The Teal before the Pink: Ovarian Cancer Awareness Month
The following article first appeared earlier this month at gaylesulik.com.
By Gayle Sulik
September is National Ovarian Cancer Awareness Month. Will the White House be lighted in teal just as it’s been lighted in pink to commemorate National Breast Cancer Awareness Month? Will grocery stores line shelves with teal ribbon products? Will schools give out teal t-shirts or pins? Probably not. Pink has been the color of choice when it comes to cause support. Even as the sister of breast cancer (i.e., in 5 to 10 percent of cases both breast and ovarian cancer have a connection to mutations on the known breast cancer genes, BRCA1 and BRCA2), ovarian cancer garners relatively little public support or attention.
Some people don’t even know that disease-specific ribbons besides pink exist. Nan Hart wrote on the discussion board of the Ovarian Cancer National Alliance (Sept. 19th) that after her daughter got a teal ribbon tattoo on her wrist, one of her daughter’s coworkers asked why her breast cancer ribbon wasn’t pink? Umm…Because it’s not a breast cancer ribbon? The assumption that one ribbon, the pink ribbon, the mother of all ribbons is the baseline of social support for cancer is indeed a huge assumption. In the coworker’s defense it just shows how well pink marketing has worked to create the association. Awareness messages aside, millions of people buy, display, consume, and think pink.
An article in Marie Claire on the “Big Business of Breast Cancer” points out that, “Some $6 billion a year is committed to breast cancer research and awareness campaigns,” making it a “gold mine for pink profiteers and old-fashioned hucksters.” Kudos to Lea Goldman for pointing this out. Yet, for those who are working to provide information, support, and resources for other types of cancer, this story isn’t “news” at all. One woman commented on the Ovarian Cancer National Alliance discussion board that she went into a Bed Bath and Beyond this month and the first thing she saw was a breast cancer “awareness” display of pink products. “Where the education or awareness was,” she said, “I don’t know, but they’re certainly making a lot of money.” Another commenter contacted various media outlets to encourage reporting about ovarian cancer during its September awareness month. Apparently they “seemed uninterested.” Pink publicity, on the other hand, is now a year-round activity, and the related products? Many of them are around all year too.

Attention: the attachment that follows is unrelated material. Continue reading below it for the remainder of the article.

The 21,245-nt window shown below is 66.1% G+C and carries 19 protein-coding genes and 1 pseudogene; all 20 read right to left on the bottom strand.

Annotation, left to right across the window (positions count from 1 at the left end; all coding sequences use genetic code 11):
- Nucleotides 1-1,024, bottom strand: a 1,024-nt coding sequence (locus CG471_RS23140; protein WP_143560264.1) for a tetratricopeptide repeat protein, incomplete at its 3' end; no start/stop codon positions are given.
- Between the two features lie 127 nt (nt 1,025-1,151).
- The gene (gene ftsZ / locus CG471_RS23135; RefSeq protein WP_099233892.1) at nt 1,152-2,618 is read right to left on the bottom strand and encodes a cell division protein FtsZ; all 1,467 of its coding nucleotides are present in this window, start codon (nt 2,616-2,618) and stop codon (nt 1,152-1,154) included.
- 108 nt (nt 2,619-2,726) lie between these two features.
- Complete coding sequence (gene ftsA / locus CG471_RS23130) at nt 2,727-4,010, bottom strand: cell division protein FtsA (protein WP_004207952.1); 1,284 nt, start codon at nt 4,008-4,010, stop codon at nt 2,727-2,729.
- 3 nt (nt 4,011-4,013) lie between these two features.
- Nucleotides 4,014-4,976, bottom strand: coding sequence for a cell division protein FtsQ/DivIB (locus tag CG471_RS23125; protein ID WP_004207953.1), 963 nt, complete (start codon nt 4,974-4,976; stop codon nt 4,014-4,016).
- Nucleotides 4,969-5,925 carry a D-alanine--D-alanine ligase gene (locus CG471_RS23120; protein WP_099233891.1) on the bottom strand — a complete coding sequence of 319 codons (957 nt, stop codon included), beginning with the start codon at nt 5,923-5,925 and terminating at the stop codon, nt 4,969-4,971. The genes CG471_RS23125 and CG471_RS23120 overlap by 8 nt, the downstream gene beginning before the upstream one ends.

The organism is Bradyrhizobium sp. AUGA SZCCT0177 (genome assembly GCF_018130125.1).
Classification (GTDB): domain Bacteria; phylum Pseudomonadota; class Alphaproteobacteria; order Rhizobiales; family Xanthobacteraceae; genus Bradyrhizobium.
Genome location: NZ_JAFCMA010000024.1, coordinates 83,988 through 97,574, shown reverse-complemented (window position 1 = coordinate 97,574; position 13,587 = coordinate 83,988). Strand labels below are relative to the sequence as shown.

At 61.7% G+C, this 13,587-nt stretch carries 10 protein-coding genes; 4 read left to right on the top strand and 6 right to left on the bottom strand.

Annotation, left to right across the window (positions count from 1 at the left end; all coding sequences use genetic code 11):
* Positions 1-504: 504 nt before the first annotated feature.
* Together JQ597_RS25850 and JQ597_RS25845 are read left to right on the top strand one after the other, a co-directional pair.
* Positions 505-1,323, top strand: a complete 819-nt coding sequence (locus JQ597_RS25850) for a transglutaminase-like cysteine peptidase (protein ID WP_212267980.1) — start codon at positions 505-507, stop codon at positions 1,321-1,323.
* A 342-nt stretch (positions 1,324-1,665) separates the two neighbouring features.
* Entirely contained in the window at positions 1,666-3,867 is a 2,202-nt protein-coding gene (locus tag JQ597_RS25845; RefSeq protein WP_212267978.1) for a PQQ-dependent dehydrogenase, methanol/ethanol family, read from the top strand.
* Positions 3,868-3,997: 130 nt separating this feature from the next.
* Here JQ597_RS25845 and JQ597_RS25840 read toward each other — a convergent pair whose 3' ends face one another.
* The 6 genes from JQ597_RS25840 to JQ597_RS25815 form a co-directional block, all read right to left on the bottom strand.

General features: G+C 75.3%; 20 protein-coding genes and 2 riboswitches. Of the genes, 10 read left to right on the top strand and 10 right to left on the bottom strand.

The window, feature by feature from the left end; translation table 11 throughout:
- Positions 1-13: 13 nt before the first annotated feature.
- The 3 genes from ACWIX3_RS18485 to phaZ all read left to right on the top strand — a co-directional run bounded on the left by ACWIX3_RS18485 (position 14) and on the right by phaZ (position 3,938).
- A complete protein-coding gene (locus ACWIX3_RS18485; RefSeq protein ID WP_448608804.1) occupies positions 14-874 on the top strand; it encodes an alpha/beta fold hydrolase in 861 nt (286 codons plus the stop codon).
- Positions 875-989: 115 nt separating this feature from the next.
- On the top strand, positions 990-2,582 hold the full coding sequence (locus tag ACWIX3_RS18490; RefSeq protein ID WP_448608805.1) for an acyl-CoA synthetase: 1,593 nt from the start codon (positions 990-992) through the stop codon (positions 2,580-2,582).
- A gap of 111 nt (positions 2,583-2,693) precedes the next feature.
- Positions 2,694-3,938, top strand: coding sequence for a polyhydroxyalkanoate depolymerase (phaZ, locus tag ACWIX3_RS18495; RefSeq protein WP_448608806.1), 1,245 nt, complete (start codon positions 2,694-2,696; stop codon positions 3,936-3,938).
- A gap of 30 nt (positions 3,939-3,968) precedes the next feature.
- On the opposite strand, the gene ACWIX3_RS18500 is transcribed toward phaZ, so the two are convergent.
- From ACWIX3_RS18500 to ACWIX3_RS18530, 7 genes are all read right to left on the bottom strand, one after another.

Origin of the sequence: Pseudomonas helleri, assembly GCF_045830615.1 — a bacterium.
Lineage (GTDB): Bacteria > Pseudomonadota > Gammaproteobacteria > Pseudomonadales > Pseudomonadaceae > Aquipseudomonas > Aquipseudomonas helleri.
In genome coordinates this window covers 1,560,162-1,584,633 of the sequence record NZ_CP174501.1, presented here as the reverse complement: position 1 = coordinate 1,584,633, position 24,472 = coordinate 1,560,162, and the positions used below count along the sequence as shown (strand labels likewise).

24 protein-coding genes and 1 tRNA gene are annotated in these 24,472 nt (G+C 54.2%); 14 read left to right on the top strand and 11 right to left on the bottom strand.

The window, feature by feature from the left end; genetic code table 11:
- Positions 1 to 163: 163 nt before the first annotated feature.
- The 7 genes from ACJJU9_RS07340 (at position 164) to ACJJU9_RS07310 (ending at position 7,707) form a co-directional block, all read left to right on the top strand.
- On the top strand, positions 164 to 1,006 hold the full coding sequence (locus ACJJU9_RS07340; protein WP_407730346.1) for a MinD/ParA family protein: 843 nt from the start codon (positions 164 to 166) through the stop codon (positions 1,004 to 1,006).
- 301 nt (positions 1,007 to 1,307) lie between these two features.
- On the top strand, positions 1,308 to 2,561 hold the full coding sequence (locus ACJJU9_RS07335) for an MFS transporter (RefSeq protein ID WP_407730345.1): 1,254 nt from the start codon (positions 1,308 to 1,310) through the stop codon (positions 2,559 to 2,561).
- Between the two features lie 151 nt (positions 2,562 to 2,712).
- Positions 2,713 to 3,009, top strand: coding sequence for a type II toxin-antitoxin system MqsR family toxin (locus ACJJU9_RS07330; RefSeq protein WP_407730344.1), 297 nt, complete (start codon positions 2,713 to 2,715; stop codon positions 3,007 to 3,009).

Concern about the extreme focus on the pink cause to the exclusion of almost everything else is not new. Last October the blog But, Doctor I Hate Pink published a guest post from Sarah Sadtler Feather who was diagnosed with ovarian cancer in 2006 and is known in the blogging community as The Carcinista. In her essay, “Pinktober from a Teal Point of View,” Ms. Feather wrote:
“Before September is even over, stores are filled with pink merchandise. Magazines fill editorial pages, poignant survivor stories and photo spreads with breast cancer awareness. We’re swept off the surface of the earth by the waves of pink…Aside from pinkwashing consumer products and Walks For Whomever being pretty lousy ways to drum up funds for research; aside from the ubiquitous ribbons fooling people into thinking they’re doing some good in the “War On Cancer” that’s been failing miserably for forty years; aside from it distracting attention from preventing cancer by forcing corporations and governments to clean up toxic chemicals and environmental hazards, Pinktober overlooks the fact that there are other, deadlier forms of cancer in the world that could use some of the Pink Juggernaut’s P.R. clout and donation dollars.”
I wish The Carcinista were here today to comment on Pinktober 2011. She died this spring after 5 years of treatment for ovarian cancer.
Is the heightened attention to breast cancer just a matter of numbers?